So the degrees of helpfulness – we try to sort of take a broad approach and be as helpful as possible to as many people as possible, but it really does depend on who you are in terms of like your use of the product and where you fall in terms of like percentage breakdown of what you engage with.
Joe Fairless: Fair enough, fair enough. If you’re okay with this, I’d love to do kind of a pretend scenario… And the pretend scenario is you no longer work at Inman; you left on great terms, all good, so no burning bridges there, but instead you’ve moved to partner – for whatever reason – with a company that does not have the reach that Inman has, it doesn’t have anywhere close to the reach that New York Times has… It’s just a small brokerage, and for whatever reason, you’ve decided to join this small brokerage, and they said “Matthew, we’d like for you to be chief product and marketing officer and help us with our approach, and maximizing the exposure while maximizing the revenue along the way. How do we get started?” What do you do?
Matthew Shadbolt: Wow, that’s a very big question. When we think about that kind of problem, it’s like “Where is the unique value proposition? What is it specific to that particular brokerage that you can sort of really lean into?” I think when I was in the brokerage world, a lot of where we landed — there’s a lot of opportunity to be unique as a brokerage. There’s lots of customer surveys that sort of reinforce this idea that customers don’t really understand the differences between brokerages, whether they be big or small; there’s like a red one, a blue one, a yellow one… Things like that. And I think there’s enough surveys to really give weight to that kind of argument, and I think it really starts with the agent.
I’ve always been a firm believer that the core of any sort of brokerage brand really lives and breathes – or dies – with the agents. If the agents don’t buy into it, you don’t win, and I think a good example of agents buying into a brand at the moment is something like Compass. Those agents really believe it, and they really live it, especially online. So I think that that’s a good case study, for sure.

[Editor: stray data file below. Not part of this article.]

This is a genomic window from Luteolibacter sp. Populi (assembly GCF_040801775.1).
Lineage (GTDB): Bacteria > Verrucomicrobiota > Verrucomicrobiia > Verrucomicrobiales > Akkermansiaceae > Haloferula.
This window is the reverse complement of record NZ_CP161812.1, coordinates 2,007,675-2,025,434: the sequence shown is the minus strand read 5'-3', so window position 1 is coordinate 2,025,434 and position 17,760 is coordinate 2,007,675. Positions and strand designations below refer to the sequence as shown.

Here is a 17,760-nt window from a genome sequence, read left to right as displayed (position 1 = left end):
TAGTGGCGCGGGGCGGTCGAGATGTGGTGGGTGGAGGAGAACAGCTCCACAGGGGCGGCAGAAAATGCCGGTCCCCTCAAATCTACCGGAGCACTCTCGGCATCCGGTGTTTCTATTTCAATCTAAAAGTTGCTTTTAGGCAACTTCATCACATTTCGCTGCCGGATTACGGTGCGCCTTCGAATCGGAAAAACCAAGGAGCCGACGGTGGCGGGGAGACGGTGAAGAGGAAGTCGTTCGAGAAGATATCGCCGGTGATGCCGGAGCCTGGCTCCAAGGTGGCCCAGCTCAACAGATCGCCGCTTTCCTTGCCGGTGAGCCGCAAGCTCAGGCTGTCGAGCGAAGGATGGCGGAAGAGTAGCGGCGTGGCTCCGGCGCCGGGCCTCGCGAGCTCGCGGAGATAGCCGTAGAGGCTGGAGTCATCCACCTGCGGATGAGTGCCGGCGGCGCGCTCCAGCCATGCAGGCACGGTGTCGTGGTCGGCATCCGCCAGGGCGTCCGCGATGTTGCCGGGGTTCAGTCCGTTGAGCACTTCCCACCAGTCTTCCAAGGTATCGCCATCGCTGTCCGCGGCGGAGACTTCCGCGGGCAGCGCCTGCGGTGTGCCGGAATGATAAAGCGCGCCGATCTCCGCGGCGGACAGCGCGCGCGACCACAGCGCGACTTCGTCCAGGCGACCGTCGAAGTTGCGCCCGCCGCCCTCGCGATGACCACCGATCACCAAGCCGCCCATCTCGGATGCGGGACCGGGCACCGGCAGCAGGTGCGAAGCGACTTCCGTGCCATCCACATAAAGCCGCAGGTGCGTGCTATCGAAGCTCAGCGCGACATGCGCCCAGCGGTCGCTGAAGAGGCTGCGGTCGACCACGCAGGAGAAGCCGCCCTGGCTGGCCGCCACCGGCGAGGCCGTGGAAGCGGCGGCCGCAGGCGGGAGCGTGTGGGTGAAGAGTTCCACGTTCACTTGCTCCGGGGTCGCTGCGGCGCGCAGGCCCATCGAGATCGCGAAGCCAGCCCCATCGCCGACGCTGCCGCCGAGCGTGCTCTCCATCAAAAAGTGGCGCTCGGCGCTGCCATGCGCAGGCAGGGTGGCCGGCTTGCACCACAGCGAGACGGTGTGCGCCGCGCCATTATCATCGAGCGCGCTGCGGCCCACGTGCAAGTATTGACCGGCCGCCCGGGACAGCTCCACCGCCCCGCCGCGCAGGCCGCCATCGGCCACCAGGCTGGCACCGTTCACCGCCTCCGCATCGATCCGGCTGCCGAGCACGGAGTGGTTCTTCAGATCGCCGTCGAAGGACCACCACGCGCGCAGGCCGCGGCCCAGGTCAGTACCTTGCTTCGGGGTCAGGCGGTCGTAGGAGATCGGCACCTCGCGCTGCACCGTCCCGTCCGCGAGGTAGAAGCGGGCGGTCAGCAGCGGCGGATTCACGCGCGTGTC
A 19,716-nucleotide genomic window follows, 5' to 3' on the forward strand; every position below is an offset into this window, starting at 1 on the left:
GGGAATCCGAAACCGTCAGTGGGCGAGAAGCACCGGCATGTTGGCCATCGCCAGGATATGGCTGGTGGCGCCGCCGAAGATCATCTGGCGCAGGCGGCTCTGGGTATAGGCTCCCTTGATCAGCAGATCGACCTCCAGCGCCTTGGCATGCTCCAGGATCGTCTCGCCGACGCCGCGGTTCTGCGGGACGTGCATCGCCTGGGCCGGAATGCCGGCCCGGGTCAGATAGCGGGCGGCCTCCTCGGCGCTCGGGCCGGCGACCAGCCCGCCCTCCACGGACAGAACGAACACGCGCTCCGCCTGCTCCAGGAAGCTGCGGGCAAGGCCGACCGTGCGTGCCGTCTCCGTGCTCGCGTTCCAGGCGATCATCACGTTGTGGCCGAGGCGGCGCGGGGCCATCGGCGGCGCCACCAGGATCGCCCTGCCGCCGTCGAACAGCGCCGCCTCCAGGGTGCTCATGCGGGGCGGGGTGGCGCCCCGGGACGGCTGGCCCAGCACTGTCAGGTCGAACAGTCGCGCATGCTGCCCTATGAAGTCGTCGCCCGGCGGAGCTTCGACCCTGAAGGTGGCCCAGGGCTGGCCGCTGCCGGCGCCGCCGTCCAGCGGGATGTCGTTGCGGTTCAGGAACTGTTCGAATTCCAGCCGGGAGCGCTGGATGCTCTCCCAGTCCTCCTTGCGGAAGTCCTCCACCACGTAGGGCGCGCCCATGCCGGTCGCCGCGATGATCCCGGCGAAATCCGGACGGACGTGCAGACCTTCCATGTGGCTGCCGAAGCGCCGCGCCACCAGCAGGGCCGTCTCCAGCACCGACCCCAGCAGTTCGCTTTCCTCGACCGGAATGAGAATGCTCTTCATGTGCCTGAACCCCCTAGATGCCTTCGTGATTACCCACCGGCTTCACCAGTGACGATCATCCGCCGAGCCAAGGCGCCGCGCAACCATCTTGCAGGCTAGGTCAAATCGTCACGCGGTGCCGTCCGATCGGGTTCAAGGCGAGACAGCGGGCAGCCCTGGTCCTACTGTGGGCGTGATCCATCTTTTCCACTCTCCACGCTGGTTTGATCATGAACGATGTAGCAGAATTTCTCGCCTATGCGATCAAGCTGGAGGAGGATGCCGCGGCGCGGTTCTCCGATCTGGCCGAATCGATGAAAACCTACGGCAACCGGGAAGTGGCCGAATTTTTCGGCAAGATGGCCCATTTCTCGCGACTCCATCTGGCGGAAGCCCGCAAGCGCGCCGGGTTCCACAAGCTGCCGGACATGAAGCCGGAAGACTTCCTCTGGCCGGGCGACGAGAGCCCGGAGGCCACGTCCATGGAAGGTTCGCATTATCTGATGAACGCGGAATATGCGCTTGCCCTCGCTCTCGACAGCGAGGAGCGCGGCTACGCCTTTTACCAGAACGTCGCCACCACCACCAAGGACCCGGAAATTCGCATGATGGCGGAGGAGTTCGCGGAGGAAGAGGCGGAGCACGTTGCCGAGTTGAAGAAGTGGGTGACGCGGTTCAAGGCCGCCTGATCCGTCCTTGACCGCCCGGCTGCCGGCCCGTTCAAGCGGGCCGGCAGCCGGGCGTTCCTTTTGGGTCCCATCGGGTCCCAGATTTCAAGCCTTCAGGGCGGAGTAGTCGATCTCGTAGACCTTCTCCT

But I think finding the unique proposition is like a really interesting thing. When I was in the brokerage world, for example, this sort of unique idea that we worked with when I was at Corcoran was “What is around the four walls of the apartment building is just as much an important part of that transaction as what’s inside the four walls.” It’s a very, very simple idea. Going beyond the four walls of the apartment is the thing, right? And when you think about Zillow, Trulia, or even just like a regular brokerage website, there’s isn’t a whole lot that really answers the question “What does it feel like to live here?” And if you can answer that question, then you really have something powerful.
I still think that this is a massive space of opportunity, for brokerages in particular, and I think that there’s a wealth of stuff that you can do with that one idea… The idea of really helping people to understand “What does it really feel like to walk my dog on a Saturday morning and go and get my coffee? What’s my commute gonna feel like? How far away is the grocery store and what kind of things do they have there?” These are very simple, very regular questions that inform the home purchase, outside of the zeroes and ones, the prices and square footage, the room count, things like that.